Tikanga Māori: Living by Māori Values

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Here is an authoritative and accessible introduction to tikanga Maori. It is essential reading for all who seek to understand the correct Maori ways of doing things as they were in the past, as they are in the present--and as they may yet be.

In this wide-ranging book Hirini Moko Mead explores the creative arts and interactions between older and newer social groupings such as iwi and urban Maori authorities; he develops approaches to problems such as violent crime and substance abuse; and he surveys the ways that tikanga guides relationships between people, with the Gods and the land. He also discusses ways that tikanga Maori may help us to direct our stance towards present-day bioethical problems raised by technological advances in areas such as genetic engineering and inter-species organ modification, and he proposes guidelines to help us to test appropriate responses to challenges that may yet be laid down.

Tikanga has emerged as a new area of study, as a field of great opportunities for research and as a body of knowledge that needs to be taught in our schools. It is a set of protocols and a basket of knowledge that our leaders and educators need to know in order to be more effective in what they do. It is knowledge that our people need to understand, discuss, debate and pass on to others. There is every indication that tikanga Maori will become more important in the years to come rather than the reverse. It has come out of hiding and is now in the bright light of day.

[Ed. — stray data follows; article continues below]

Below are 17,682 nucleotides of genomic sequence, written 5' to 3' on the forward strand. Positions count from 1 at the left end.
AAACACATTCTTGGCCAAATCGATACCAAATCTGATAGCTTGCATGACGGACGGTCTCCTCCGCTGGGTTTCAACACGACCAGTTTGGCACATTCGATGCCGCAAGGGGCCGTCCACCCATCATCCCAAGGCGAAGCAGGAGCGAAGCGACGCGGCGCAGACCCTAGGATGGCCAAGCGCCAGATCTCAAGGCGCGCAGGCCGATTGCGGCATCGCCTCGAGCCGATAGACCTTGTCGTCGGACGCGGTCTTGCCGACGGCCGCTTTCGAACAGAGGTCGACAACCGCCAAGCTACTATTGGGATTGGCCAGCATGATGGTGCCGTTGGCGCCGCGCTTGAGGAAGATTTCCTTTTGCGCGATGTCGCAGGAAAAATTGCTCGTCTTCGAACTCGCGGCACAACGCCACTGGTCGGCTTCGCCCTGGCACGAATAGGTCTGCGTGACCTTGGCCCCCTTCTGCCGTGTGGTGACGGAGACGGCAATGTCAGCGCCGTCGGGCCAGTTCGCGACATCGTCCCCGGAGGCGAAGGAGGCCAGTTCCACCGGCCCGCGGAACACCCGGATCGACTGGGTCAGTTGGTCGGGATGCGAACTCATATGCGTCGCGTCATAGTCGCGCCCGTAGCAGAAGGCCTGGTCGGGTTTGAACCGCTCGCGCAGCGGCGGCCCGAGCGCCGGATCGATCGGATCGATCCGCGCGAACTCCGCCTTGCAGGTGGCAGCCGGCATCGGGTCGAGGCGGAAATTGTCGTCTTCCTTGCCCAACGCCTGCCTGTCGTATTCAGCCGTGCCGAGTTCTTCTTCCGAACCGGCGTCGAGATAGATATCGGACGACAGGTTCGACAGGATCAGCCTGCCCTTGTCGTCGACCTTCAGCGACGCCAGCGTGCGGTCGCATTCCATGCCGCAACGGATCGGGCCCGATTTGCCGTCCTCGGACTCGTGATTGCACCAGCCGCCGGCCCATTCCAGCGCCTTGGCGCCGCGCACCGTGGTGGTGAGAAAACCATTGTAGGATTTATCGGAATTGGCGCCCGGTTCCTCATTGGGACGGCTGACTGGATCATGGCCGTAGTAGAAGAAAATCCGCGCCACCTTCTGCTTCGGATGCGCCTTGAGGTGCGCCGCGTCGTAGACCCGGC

From inside the book


Introduction to Tikanga Māori
The Nature of Tikanga Māori
Underlying Principles and Values

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About the author (2003)

Sir Hirini Moko Mead is a pre-eminent Mā ori writer, commentator and scholar. In the course of a distinguished academic career he authored numerous books on Mā ori art (including Te Toi Whakairo: The Art of Maori Carving, with Oratia Books) and developed the first Department of Mā ori Studies in the country at Victoria University. He was knighted in 2009 for services to Mā ori and education. A leader of his iwi (tribe) Ngā ti Awa, he lives in Wellington, New Zealand.

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